• By The Financial District

Biden Urges Xi: Stop Aiding Russian Invaders

Face to face by video, President Joe Biden laid out to Chinese President Xi Jinping on Friday (Saturday, Mar. 19, 2022, in Manila) the stiff consequences the Chinese would face from the US if they provide military or economic assistance for Russia’s invasion of Ukraine, from sanctions, a ban on the export of food and products with military applications, to a freeze on Chinese cash and assets in the US and its allies, Aamer Madhani reported for the Associated Press (AP).

Photo Insert: President Biden speaking with President Xi Jinping of the People’s Republic of China about Russia’s unprovoked invasion of Ukraine

There was no indication he got any assurance in return. In fact, Xi blamed the US for the crisis and insisted with a Chinese proverb that the next move was up to Biden: “He who tied the bell to the tiger must take it off,” Xi said, according to a Chinese government readout.

China’s Foreign Ministry deplored “conflict and confrontation” as “not in anyone’s interest,” but assigned no blame to Russia for the invasion, even as Russian President Vladimir Putin apparently told Xi about it as early as Feb. 4, when the Beijing Winter Olympics started. The US also informed China of Russia’s plan but ignored the warning.

China is deeply involved in the Russian adventure, with CNN, the UK’s Daily Express, Reuters, Agence France-Presse (AFP), and Euronews reporting that Chinese military vehicles had been deployed to Ukraine but hundreds of them conked out as inferior Chinese-made copies of French tires were destroyed by sub-zero temperatures in Ukraine and the vehicles themselves could not negotiate the muddy roads.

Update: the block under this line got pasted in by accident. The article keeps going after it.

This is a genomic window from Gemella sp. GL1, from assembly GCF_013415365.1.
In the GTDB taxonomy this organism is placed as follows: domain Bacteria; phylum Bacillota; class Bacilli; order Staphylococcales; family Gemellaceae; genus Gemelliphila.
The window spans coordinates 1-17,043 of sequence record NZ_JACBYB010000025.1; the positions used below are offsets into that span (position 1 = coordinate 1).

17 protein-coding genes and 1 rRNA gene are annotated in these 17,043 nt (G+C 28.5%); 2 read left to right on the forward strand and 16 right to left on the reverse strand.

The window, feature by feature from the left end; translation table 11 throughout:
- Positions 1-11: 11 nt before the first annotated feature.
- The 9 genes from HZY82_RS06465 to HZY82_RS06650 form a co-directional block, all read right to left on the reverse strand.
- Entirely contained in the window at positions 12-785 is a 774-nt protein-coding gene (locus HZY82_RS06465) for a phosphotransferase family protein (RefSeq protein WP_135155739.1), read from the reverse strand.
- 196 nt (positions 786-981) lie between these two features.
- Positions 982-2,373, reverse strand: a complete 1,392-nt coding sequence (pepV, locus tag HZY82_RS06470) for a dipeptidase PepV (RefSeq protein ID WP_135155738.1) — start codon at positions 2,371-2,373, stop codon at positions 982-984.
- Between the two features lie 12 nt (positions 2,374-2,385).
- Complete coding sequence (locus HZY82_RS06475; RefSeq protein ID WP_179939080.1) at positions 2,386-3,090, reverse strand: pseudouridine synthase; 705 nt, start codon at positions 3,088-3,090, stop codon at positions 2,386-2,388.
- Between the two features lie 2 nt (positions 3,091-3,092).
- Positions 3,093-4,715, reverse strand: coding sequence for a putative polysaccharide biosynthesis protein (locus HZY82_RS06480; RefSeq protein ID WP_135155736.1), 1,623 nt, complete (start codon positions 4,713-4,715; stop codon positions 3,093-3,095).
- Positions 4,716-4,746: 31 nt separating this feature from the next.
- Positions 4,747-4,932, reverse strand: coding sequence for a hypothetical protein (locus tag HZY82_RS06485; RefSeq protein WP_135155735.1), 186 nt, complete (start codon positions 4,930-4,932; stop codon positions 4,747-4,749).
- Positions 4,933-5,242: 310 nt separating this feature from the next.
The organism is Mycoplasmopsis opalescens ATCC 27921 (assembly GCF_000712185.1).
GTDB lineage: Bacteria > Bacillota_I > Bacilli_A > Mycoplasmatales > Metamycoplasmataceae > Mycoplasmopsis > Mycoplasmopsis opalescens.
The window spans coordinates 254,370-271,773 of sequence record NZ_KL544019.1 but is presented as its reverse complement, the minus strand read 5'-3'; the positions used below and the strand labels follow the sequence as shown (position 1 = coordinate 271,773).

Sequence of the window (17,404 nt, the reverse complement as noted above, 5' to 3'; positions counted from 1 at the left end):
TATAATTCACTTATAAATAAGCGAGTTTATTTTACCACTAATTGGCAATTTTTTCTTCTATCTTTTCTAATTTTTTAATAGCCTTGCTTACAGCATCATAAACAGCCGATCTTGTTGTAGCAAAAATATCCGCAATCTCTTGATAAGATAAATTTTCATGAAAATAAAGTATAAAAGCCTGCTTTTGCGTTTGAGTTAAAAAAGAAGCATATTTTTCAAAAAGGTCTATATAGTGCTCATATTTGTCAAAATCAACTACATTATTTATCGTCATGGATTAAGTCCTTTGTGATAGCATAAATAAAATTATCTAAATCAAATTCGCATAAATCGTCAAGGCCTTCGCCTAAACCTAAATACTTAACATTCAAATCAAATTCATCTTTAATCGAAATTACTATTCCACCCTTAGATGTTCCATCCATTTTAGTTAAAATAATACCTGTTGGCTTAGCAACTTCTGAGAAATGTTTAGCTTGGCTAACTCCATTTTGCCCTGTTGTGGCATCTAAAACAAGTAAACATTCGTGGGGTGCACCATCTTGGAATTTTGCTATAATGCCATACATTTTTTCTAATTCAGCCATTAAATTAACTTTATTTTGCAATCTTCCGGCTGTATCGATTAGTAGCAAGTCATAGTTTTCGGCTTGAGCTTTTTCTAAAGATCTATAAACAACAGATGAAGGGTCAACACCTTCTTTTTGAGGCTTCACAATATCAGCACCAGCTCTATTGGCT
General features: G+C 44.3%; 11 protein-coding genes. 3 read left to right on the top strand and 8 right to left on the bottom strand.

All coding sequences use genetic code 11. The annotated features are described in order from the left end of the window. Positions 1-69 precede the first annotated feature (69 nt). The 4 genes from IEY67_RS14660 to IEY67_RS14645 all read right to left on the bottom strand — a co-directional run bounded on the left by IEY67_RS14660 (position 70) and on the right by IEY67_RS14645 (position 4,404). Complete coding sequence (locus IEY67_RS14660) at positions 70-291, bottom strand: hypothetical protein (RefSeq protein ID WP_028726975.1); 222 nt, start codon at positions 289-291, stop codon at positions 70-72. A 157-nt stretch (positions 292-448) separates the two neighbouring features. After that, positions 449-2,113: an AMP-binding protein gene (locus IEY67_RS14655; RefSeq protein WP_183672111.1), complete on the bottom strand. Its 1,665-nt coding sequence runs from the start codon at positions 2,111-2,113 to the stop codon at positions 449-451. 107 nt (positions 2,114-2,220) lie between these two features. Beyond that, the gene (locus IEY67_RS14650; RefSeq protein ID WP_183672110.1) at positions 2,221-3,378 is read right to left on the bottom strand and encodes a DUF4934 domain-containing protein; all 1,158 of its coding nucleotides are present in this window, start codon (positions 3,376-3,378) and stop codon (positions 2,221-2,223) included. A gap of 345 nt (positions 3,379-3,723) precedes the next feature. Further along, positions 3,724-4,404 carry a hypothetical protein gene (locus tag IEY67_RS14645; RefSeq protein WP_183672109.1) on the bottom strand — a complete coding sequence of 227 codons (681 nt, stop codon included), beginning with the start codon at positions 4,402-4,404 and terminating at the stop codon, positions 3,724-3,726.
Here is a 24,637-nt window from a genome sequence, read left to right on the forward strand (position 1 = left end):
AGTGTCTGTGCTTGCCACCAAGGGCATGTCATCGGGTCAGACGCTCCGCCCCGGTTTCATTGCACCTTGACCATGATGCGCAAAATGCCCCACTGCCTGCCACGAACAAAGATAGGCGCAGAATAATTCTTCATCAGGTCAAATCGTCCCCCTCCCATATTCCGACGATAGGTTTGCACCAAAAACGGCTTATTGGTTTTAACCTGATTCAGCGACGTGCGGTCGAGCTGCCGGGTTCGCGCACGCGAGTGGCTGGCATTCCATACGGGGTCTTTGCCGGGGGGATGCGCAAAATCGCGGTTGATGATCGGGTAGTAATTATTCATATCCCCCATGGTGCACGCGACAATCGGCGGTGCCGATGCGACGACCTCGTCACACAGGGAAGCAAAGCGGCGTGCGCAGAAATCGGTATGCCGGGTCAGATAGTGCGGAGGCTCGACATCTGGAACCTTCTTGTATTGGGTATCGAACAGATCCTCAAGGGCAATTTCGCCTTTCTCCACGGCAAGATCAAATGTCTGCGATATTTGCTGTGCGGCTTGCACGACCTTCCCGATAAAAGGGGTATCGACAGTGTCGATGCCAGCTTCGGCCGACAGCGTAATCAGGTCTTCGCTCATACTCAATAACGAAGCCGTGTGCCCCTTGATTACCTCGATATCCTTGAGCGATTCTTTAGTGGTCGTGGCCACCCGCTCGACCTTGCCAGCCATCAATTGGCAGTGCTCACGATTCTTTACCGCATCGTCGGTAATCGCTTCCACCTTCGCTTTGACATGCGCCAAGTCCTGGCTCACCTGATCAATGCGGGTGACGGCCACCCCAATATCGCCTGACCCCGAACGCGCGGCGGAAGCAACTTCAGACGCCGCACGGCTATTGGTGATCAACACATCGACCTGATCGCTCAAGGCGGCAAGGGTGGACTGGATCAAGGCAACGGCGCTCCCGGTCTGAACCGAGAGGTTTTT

Russia is also asking for Chinese meals ready to eat (MREs) for its troops but China’s MREs only provide 1,000 calories, a far cry from the required maximum of 6,000 calories per meal for freezing Russian troops. China has sent humanitarian aid to Ukraine but benefited only pro-Russian separatists.

All the news: Business man in suit and tie smiling and reading a newspaper near the financial district.

At the White House, press secretary Jen Psaki said, “China has to make a decision for themselves, about where they want to stand and how they want the history books to look at them and view their actions.”

She declined to detail possible consequences Biden specified to the Chinese president if his country provides support for the Russian invasion.

Government & politics: Politicians, government officials and delegates standing in front of their country flags in a political event in the financial district.

But a senior administration official who briefed reporters following the leaders’ call said that Biden pointed to the economic isolation that Russia has faced — including economy-battering sanctions and major Western corporations suspending operations — as he sought to underscore the costs that China might suffer.

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